By Kristina Sirakova. Kristina is currently a research fellow at the MPI Luxembourg. In this post she takes up again the CJEU’s Hejduk case and provides her (to my mind, quite interesting) insights into the outcome.
After Jonas Steinle commented on the judgment from a wider perspective, the CJEU’s Hejduk case is to be addressed with regard to its ambiguous outcome. On the one hand, the CJEU blindly follows its controversial decision in Pinckney (C-170/12) missing the opportunity to relativize it. On the other hand, the fact that the Court does not adopt a restrictive interpretation of Article 5 (3) of the Brussels I Regulation as proposed by AG Cruz Villalón is to be welcomed.
In his Opinion of 11 September 2014, AG Cruz Villalón very precisely elaborated the core question that arises in the case at hand: How does Hejduk fit into the scheme of eDate Advertising & Martinez (C-509/09 and C-161/10), Wintersteiger (C-523/10) and Pinckney (para. 21 of the Opinion)? According to the AG, none of the three criteria – the center of the alleged victim’s interests, the direction of the website to a specific Member State and the principle of territoriality – should be applied. Therefore, he rather proposed to restrict the scope of Article 5 (3) of the Brussels I Regulation to the place where the tort was committed.
This would be very often the place where the infringer/defendant is established. Therefore, whether jurisdiction is based on Article 5 (3) or Article 2 (1) of the Brussels I Regulation would most likely be irrelevant. This result contradicts the ratio of Article 5 (3) which aims at guaranteeing a jurisdictional balance. The restrictive approach effectively creates a risk that the provision could be deprived of its substance in those cases as the claimant would be entitled to bring his action only before the court at the place of the infringer’s seat irrespective of where the damage occurred.
Fortunately, the Court decided not to follow the restrictive approach. Instead, it applied the principle of territoriality which has already been the key criterion in Wintersteiger with regard to a national trade mark and in Pinckney concerning copyrights. It should be noted, however, that the principle of territoriality also bears some risks (see Opinion of AG Cruz Villalón in Hejduk, paras. 33-40; Opinion of AG Jääskinen in Coty Germany (C-360/12), para. 68; Husovec, IIC 2014, 370). Especially when the mere access to the website is sufficient to establish jurisdiction this opens up the floodgate for forum shopping. The only limitation set by the CJEU – as Jonas Steinle correctly points out in his post – is the mosaic principle created in Shevill (C-98/93).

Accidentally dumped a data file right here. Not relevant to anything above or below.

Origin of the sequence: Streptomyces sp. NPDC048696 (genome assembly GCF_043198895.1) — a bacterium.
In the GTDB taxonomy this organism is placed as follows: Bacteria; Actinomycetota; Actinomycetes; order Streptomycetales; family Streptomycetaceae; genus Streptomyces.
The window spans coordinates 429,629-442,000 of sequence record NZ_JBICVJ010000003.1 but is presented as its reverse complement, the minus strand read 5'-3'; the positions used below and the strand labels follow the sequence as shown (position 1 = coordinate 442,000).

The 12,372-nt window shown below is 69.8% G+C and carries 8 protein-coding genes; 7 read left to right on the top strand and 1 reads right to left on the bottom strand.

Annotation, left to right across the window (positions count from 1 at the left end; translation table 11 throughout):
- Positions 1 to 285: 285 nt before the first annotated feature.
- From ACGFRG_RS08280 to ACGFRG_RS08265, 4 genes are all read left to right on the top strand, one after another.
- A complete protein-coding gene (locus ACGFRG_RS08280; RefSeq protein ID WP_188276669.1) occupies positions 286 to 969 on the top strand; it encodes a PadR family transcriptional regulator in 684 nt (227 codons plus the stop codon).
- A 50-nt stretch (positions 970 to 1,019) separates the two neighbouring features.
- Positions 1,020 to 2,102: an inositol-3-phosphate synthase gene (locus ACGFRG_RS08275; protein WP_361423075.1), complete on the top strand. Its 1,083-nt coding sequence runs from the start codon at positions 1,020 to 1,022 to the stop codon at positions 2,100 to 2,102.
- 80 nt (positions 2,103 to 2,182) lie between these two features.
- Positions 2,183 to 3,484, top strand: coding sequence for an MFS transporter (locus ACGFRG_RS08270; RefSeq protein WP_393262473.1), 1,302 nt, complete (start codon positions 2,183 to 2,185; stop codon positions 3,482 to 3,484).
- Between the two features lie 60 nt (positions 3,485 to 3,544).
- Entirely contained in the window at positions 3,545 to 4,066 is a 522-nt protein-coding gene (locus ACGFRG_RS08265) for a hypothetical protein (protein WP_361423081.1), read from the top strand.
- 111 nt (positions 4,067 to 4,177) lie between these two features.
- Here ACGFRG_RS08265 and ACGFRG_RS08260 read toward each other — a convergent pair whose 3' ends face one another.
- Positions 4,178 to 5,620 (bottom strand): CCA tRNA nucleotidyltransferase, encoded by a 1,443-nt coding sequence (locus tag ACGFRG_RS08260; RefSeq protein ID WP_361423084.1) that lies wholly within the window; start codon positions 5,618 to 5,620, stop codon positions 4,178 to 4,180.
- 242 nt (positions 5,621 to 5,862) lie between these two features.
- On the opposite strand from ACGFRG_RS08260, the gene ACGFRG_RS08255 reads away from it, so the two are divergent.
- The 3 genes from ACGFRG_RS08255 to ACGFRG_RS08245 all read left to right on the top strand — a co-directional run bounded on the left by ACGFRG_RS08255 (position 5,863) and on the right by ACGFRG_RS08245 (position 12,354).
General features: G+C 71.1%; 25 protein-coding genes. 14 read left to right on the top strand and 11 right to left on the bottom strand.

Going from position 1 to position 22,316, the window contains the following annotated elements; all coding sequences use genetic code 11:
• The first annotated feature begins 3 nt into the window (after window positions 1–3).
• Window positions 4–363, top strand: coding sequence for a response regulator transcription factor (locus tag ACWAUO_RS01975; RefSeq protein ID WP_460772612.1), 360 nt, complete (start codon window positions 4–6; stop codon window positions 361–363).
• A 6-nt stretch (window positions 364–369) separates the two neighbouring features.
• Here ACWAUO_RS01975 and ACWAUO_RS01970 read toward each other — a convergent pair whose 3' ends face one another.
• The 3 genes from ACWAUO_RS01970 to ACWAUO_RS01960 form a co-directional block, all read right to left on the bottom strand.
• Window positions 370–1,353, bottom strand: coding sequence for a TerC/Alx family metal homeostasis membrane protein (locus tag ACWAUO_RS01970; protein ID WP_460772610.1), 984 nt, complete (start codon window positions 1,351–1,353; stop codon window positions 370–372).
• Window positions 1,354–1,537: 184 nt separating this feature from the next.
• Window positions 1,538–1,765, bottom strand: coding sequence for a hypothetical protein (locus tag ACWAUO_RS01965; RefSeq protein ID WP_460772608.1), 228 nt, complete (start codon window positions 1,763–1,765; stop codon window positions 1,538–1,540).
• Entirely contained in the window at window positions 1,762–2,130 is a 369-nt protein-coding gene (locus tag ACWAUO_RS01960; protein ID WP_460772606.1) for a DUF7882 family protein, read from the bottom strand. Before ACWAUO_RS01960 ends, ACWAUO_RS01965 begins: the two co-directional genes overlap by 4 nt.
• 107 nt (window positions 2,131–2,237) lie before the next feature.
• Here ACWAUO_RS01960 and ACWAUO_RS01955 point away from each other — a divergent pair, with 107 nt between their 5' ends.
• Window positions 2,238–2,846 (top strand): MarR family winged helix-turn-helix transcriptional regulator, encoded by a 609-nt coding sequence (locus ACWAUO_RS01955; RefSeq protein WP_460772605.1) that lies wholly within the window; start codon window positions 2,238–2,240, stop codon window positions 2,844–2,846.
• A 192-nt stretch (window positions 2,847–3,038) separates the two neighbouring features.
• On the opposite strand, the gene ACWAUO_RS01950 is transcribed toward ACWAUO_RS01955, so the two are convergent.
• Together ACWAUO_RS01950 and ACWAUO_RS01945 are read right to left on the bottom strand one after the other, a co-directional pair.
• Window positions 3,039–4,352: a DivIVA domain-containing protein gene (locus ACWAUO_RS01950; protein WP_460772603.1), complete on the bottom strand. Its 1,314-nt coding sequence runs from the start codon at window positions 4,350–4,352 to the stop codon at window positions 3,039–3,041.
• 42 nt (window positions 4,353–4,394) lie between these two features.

The mosaic principle has been developed twenty years ago for an offline infringement of personality rights where the harm caused in each Member State could be easily quantified. However, this is not the case with infringements of rights committed via the internet. Here, the application of the mosaic principle causes more practical problems than it solves, therefore it might be worth reconsidering it.
There is thus a need for a criterion limiting the EU-wide jurisdiction which the CJEU created in Pinckney and now in Hejduk. The answer might be eDate Advertising & Martinez (as suggested by Professor Burkhard Hess in his speech ‘The CJEU’s Decision in eDate Advertising and Its Implementation by National Courts’ at the Conference on ‘The Protection of Privacy in the Aftermath of the Recent Judgments of the CJEU – eDate Advertising, Digital Rights Ireland and Google Spain’ hosted at the Max Planck Institute Luxembourg on 29 September 2014, the proceedings of which will be published shortly).
Admittedly, the center of the alleged victim’s interests has also been developed for an infringement of personality rights which, however, occurred in a case of an online infringement. Furthermore, it has to be stressed that personality rights and copyrights share many similarities. They are both ubiquitous rights, the nature of which is inextricably linked to the person itself and are protected in every Member State without the need for registration.
The main advantage of that approach would be, besides creating a balance between a too restrictive and a too extensive interpretation of Article 5 (3) of the Brussels I Regulation/ Article 7 (2) of the Recast, that the claimant would be able to claim the whole damage at one place and would not be forced to initiate various proceedings in order to receive compensation for the same infringement which is almost impossible to be quantified.